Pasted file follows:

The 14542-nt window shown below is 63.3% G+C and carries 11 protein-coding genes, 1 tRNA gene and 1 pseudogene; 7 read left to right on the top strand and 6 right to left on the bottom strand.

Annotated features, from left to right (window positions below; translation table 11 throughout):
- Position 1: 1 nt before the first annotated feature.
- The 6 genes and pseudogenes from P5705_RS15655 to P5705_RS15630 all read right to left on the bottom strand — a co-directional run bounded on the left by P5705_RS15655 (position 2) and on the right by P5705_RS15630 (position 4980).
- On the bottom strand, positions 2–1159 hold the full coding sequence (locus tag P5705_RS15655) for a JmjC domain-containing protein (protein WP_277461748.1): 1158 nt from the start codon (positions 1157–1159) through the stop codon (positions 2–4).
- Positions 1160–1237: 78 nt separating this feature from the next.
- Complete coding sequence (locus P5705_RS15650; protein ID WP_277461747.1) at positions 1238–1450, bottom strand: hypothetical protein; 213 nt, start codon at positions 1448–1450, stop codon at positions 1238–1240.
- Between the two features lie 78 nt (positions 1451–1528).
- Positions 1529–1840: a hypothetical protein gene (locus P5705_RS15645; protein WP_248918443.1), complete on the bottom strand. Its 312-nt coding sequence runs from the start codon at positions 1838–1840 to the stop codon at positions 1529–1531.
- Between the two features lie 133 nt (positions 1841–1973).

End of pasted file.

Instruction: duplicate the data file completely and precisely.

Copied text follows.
The 14542-nt window shown below is 63.3% G+C and carries 11 protein-coding genes, 1 tRNA gene and 1 pseudogene; 7 read left to right on the top strand and 6 right to left on the bottom strand.

Annotated features, from left to right (window positions below; translation table 11 throughout):
- Position 1: 1 nt before the first annotated feature.
- The 6 genes and pseudogenes from P5705_RS15655 to P5705_RS15630 all read right to left on the bottom strand — a co-directional run bounded on the left by P5705_RS15655 (position 2) and on the right by P5705_RS15630 (position 4980).
- On the bottom strand, positions 2–1159 hold the full coding sequence (locus tag P5705_RS15655) for a JmjC domain-containing protein (protein WP_277461748.1): 1158 nt from the start codon (positions 1157–1159) through the stop codon (positions 2–4).
- Positions 1160–1237: 78 nt separating this feature from the next.
- Complete coding sequence (locus P5705_RS15650; protein ID WP_277461747.1) at positions 1238–1450, bottom strand: hypothetical protein; 213 nt, start codon at positions 1448–1450, stop codon at positions 1238–1240.
- Between the two features lie 78 nt (positions 1451–1528).
- Positions 1529–1840: a hypothetical protein gene (locus P5705_RS15645; protein WP_248918443.1), complete on the bottom strand. Its 312-nt coding sequence runs from the start codon at positions 1838–1840 to the stop codon at positions 1529–1531.
- Between the two features lie 133 nt (positions 1841–1973).